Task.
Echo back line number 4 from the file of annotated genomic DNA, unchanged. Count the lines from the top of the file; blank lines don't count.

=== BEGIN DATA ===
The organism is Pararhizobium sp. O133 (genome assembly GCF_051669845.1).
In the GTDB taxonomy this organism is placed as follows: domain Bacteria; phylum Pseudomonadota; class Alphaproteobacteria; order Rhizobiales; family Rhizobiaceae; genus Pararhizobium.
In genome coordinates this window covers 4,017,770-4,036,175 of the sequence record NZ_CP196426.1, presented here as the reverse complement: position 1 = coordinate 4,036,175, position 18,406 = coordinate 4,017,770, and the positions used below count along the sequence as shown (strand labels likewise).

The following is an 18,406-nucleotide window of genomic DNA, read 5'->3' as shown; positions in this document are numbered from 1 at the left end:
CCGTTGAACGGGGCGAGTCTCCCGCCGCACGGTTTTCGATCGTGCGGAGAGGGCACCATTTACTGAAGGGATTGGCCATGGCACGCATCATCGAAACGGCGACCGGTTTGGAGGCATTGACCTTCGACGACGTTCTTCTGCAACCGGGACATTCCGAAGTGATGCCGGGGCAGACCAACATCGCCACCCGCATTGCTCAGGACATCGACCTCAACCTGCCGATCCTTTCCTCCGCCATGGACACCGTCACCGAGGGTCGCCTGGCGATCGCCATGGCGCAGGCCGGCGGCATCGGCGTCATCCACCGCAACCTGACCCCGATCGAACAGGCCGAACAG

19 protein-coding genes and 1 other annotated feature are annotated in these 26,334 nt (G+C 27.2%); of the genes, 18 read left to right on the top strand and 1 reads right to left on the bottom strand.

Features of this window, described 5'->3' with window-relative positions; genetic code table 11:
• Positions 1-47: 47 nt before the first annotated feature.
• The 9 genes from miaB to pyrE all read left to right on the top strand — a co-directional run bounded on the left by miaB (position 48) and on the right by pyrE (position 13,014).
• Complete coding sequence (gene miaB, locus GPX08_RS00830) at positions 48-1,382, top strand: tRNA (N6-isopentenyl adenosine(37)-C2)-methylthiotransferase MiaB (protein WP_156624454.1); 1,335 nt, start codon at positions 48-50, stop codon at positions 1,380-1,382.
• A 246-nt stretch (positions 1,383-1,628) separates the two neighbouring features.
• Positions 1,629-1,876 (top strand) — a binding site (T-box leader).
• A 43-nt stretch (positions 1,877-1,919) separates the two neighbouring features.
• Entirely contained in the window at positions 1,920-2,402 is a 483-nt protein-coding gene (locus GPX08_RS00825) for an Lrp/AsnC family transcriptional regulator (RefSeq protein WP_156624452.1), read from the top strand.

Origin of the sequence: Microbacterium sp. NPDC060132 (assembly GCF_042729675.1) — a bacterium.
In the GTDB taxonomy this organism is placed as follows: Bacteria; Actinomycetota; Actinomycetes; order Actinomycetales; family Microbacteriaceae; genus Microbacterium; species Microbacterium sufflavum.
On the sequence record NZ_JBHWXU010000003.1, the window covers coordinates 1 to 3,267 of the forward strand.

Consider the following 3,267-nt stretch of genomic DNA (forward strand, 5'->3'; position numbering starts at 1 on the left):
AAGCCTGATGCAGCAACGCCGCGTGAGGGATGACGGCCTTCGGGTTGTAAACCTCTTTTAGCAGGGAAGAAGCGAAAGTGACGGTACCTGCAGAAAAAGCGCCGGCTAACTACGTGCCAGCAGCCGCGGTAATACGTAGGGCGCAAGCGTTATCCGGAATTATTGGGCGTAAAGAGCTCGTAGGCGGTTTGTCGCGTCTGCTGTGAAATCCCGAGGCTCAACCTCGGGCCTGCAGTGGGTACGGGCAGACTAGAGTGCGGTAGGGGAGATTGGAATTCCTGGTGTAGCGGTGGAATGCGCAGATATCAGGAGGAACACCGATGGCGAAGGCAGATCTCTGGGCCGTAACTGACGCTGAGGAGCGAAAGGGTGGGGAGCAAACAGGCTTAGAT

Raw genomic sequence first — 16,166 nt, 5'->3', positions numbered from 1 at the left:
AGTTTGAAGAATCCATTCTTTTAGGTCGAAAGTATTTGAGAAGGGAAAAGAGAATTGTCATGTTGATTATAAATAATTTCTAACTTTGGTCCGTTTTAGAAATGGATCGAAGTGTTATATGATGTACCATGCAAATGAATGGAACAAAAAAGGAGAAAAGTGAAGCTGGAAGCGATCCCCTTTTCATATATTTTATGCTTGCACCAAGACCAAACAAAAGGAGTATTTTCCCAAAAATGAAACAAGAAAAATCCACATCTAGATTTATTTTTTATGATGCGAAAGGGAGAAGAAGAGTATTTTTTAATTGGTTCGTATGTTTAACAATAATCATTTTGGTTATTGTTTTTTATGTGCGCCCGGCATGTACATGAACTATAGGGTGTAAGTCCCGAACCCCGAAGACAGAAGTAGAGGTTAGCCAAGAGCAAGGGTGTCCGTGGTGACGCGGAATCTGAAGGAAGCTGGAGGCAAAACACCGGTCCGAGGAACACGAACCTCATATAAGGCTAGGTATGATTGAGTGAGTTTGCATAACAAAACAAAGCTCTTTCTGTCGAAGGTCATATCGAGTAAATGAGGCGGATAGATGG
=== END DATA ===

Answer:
The following is an 18,406-nucleotide window of genomic DNA, read 5'->3' as shown; positions in this document are numbered from 1 at the left end: